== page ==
As the trial ends, all Grossman can think of is George Orwell’s classic essay on the White Man’s Burden, Shooting an Elephant:

Orwell, while serving in the British Army in Burma is drafted by a Burmese mob to kill a giant elephant in heat. As he strides toward the elephant — pressed by the expectations of the crowd — he first understands that he may not be as free to decide his own actions as he thought beforehand…

“I perceived in this moment,” Orwell, the colonial officer, says in his essay, “that when the white man turns tyrant it is his own freedom that he destroys. He becomes a sort of hollow, posing dummy, the conventionalized figure of a sahib. For it is the condition of his rule that he shall spend his life in trying to impress the ‘natives’ and so in every crisis he has got to do what the ‘natives’ expect of him. He wears a mask, and his face grows to fit it. I had got to shoot the elephant. I had committed myself to doing it when I sent for the rifle. A sahib has got to act like a sahib; he has got to appear resolute, to know his own mind and do definite things. To come all that way, rifle in hand, with two thousand people marching at my heels, and then to trail feebly away, having done nothing — no, that was impossible. The crowd would laugh at me. And my whole life, every white man’s life in the East, was one long struggle not to be laughed at.”

The Yellow Wind is a call for Israelis to end their domination of the Palestinians, on the grounds that the occupation is neither just, nor moral, nor humane. But the book is also a warning to Israel that if it cannot end the occupation for morality’s sake, then it should do so out of simple self-interest, because the occupation is going to destroy it. In fact, that’s why the book is called The Yellow Wind. The term originates in a conversation that Grossman has with an elderly Palestinian refugee he encounters during his travels in the West Bank:

I tell Abu Harb that I called my book “The Yellow Time” in Hebrew, and he asks me if I have heard about the yellow wind. I say that I haven’t, so he begins telling me about it, and about the yellow wind that will come soon, maybe even in his lifetime: the wind will come from the gate of Hell (from the gates of Paradise comes only a pleasant, cool wind) — “rih asfar”, it is called by the local Arabs, a hot and terrible east wind which comes once in a few generations, sets the world afire, and people seek shelter from its heat in the caves and caverns, but even there it finds those it seeks, those who have performed cruel and unjust deeds, and there, in the cracks of the boulders, it exterminates them one by one. After that day, Abu Harb says, the land will be covered with bodies. The rocks will be white from the heat, and the mountains will crumble into a powder which will cover the land like yellow cotton…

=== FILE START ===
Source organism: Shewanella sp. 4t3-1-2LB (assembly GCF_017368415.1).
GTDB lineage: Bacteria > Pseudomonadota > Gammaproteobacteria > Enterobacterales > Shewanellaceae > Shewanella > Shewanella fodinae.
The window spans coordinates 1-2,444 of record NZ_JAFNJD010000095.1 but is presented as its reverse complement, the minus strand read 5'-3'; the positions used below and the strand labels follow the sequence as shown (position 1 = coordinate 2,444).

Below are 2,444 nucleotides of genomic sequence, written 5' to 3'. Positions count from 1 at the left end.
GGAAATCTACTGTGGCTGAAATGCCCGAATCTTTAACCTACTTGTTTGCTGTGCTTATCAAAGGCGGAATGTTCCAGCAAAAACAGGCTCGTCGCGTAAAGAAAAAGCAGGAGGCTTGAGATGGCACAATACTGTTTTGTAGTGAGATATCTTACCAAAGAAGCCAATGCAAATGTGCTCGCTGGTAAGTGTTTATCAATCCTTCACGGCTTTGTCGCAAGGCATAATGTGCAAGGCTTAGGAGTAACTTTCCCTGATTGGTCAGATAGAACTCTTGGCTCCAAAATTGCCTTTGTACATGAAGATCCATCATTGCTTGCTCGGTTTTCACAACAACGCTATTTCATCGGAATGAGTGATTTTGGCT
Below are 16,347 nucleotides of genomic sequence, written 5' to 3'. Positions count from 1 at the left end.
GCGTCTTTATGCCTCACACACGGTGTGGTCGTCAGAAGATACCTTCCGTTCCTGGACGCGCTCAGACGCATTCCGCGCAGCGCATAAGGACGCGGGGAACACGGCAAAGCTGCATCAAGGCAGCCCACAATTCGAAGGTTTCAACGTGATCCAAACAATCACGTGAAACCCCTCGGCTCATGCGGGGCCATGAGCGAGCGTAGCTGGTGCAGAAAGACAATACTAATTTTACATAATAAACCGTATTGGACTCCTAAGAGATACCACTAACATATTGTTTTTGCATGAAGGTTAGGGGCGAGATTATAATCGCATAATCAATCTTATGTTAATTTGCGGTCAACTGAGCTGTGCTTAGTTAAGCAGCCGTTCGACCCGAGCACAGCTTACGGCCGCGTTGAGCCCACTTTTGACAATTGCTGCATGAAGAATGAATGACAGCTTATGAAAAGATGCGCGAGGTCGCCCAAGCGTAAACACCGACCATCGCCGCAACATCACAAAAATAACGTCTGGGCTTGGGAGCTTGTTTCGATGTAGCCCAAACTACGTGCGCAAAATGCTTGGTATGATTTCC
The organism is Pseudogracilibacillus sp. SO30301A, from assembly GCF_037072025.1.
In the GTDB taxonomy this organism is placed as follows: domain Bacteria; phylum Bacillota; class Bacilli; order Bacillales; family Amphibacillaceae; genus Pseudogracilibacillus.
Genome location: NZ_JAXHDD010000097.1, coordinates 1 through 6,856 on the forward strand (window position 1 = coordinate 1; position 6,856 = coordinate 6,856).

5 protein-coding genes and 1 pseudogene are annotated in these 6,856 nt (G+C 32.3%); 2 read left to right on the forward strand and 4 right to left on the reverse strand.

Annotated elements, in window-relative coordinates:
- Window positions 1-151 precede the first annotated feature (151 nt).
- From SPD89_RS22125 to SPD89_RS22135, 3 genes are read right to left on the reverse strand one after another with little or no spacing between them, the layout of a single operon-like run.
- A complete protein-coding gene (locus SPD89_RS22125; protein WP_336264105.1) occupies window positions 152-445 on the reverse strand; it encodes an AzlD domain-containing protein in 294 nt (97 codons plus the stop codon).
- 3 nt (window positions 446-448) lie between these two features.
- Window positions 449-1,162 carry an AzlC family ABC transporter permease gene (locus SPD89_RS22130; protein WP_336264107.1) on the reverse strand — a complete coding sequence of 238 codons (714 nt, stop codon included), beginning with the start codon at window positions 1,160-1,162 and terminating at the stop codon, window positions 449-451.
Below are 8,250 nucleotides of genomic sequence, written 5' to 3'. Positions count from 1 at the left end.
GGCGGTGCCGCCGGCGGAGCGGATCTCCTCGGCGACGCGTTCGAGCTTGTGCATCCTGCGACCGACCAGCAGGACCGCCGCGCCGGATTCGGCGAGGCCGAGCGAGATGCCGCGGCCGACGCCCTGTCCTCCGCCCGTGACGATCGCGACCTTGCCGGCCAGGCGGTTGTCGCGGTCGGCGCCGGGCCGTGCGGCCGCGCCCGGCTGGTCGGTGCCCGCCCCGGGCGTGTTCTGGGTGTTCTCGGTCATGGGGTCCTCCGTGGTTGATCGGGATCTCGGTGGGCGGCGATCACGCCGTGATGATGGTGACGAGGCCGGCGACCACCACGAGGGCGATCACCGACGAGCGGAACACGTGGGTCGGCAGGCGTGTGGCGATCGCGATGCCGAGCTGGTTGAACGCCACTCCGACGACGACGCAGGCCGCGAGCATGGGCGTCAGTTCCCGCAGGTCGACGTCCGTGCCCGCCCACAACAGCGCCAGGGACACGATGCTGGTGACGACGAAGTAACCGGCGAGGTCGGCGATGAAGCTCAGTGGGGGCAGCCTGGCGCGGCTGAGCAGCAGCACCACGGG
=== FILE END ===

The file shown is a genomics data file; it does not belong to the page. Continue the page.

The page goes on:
David Grossman wrote his indictment of the occupation in the summer of 1987, when the Occupied Territories seemed to the outside world to be calm and subdued and its inhabitants resigned to their fate. The idea that Israel was sowing a wind and would reap a whirlwind seemed to be a problem for a distant future, if not outright scaremongering. Just six months later, the first intifada erupted, seemingly — to the vast majority who had never seen what Grossman had seen — inexplicable and out of nowhere.

Now, with the benefit of almost 20 years’ hindsight, we can assess how Grossman’s diagnosis played out. Clearly, Israel didn’t end the occupation, and for the most part remained too jealous of its own victimhood to be moved by Grossman’s argument that its treatment of the Palestinians is neither just, nor moral, nor humane. The need to end the occupation out of self-interest has certainly gained more traction, although the disconnect between knowing what needs to be done and electing a government capable of doing it remains profound.

The big difference between 1987 and now is that I think no-one now would look at the destructive, corrosive effects of the occupation on Israel and the entire region, and think this is a problem to be put off to a distant future. No-one can look at Israel’s internal and external situation at the moment and seriously believe that the status quo is tenable. The real question is whether Israel can accept the widely-accepted formula for regional coexistence or will choose instead to muscle it out through an escalating series of Gazas and south Lebanons.

Either way, I think that the moment of truth that David Grossman described as a yellow wind is upon Israel. How sad and ironic that one of the first people swept away by it should be the son of the author who looked at the false calm of the Occupied Territories in 1987, and knew what was coming.